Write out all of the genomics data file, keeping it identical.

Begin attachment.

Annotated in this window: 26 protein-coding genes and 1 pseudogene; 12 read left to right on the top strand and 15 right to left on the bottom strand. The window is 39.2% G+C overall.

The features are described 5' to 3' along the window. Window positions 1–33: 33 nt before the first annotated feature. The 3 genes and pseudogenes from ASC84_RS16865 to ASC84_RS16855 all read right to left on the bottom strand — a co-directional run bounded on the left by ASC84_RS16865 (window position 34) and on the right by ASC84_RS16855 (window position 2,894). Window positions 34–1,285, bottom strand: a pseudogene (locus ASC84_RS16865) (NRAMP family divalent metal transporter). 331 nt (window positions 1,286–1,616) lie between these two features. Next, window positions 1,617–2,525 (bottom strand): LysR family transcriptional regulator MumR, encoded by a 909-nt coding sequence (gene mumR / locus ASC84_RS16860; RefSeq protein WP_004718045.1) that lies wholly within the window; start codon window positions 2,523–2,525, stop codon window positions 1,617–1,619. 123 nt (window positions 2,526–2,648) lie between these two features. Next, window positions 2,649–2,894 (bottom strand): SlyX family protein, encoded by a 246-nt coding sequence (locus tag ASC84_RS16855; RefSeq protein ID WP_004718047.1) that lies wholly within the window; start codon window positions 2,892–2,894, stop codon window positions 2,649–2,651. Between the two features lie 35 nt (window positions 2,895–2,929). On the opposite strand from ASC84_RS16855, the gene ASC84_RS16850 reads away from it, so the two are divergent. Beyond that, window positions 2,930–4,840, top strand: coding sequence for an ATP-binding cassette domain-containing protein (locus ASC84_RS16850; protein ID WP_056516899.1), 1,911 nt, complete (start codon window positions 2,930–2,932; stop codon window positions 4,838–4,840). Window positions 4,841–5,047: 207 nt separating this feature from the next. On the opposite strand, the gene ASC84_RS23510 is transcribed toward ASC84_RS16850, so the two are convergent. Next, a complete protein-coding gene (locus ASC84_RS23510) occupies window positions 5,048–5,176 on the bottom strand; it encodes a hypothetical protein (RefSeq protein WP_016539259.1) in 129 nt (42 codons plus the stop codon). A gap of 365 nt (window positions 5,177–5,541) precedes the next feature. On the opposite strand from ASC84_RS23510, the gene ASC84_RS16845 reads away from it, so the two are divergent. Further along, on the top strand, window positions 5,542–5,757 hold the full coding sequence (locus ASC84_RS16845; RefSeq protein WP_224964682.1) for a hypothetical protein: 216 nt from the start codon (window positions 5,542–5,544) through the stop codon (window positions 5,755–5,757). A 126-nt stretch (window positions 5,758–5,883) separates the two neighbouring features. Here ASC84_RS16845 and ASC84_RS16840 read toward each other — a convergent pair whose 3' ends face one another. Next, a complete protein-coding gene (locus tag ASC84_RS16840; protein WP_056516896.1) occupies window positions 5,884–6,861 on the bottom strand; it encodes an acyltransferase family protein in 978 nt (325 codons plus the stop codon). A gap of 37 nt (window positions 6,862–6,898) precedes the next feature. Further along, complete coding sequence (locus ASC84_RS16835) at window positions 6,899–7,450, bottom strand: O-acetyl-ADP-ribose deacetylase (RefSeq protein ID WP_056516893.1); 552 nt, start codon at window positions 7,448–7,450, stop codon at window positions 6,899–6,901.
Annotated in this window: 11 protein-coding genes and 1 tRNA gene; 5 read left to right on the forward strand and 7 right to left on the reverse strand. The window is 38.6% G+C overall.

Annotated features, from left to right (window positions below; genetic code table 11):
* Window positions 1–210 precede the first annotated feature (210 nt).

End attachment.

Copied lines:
Annotated in this window: 26 protein-coding genes and 1 pseudogene; 12 read left to right on the top strand and 15 right to left on the bottom strand. The window is 39.2% G+C overall.

The features are described 5' to 3' along the window. Window positions 1–33: 33 nt before the first annotated feature. The 3 genes and pseudogenes from ASC84_RS16865 to ASC84_RS16855 all read right to left on the bottom strand — a co-directional run bounded on the left by ASC84_RS16865 (window position 34) and on the right by ASC84_RS16855 (window position 2,894). Window positions 34–1,285, bottom strand: a pseudogene (locus ASC84_RS16865) (NRAMP family divalent metal transporter). 331 nt (window positions 1,286–1,616) lie between these two features. Next, window positions 1,617–2,525 (bottom strand): LysR family transcriptional regulator MumR, encoded by a 909-nt coding sequence (gene mumR / locus ASC84_RS16860; RefSeq protein WP_004718045.1) that lies wholly within the window; start codon window positions 2,523–2,525, stop codon window positions 1,617–1,619. 123 nt (window positions 2,526–2,648) lie between these two features. Next, window positions 2,649–2,894 (bottom strand): SlyX family protein, encoded by a 246-nt coding sequence (locus tag ASC84_RS16855; RefSeq protein ID WP_004718047.1) that lies wholly within the window; start codon window positions 2,892–2,894, stop codon window positions 2,649–2,651. Between the two features lie 35 nt (window positions 2,895–2,929). On the opposite strand from ASC84_RS16855, the gene ASC84_RS16850 reads away from it, so the two are divergent. Beyond that, window positions 2,930–4,840, top strand: coding sequence for an ATP-binding cassette domain-containing protein (locus ASC84_RS16850; protein ID WP_056516899.1), 1,911 nt, complete (start codon window positions 2,930–2,932; stop codon window positions 4,838–4,840). Window positions 4,841–5,047: 207 nt separating this feature from the next. On the opposite strand, the gene ASC84_RS23510 is transcribed toward ASC84_RS16850, so the two are convergent. Next, a complete protein-coding gene (locus ASC84_RS23510) occupies window positions 5,048–5,176 on the bottom strand; it encodes a hypothetical protein (RefSeq protein WP_016539259.1) in 129 nt (42 codons plus the stop codon). A gap of 365 nt (window positions 5,177–5,541) precedes the next feature. On the opposite strand from ASC84_RS23510, the gene ASC84_RS16845 reads away from it, so the two are divergent. Further along, on the top strand, window positions 5,542–5,757 hold the full coding sequence (locus ASC84_RS16845; RefSeq protein WP_224964682.1) for a hypothetical protein: 216 nt from the start codon (window positions 5,542–5,544) through the stop codon (window positions 5,755–5,757). A 126-nt stretch (window positions 5,758–5,883) separates the two neighbouring features. Here ASC84_RS16845 and ASC84_RS16840 read toward each other — a convergent pair whose 3' ends face one another. Next, a complete protein-coding gene (locus tag ASC84_RS16840; protein WP_056516896.1) occupies window positions 5,884–6,861 on the bottom strand; it encodes an acyltransferase family protein in 978 nt (325 codons plus the stop codon). A gap of 37 nt (window positions 6,862–6,898) precedes the next feature. Further along, complete coding sequence (locus ASC84_RS16835) at window positions 6,899–7,450, bottom strand: O-acetyl-ADP-ribose deacetylase (RefSeq protein ID WP_056516893.1); 552 nt, start codon at window positions 7,448–7,450, stop codon at window positions 6,899–6,901.
Annotated in this window: 11 protein-coding genes and 1 tRNA gene; 5 read left to right on the forward strand and 7 right to left on the reverse strand. The window is 38.6% G+C overall.

Annotated features, from left to right (window positions below; genetic code table 11):
* Window positions 1–210 precede the first annotated feature (210 nt).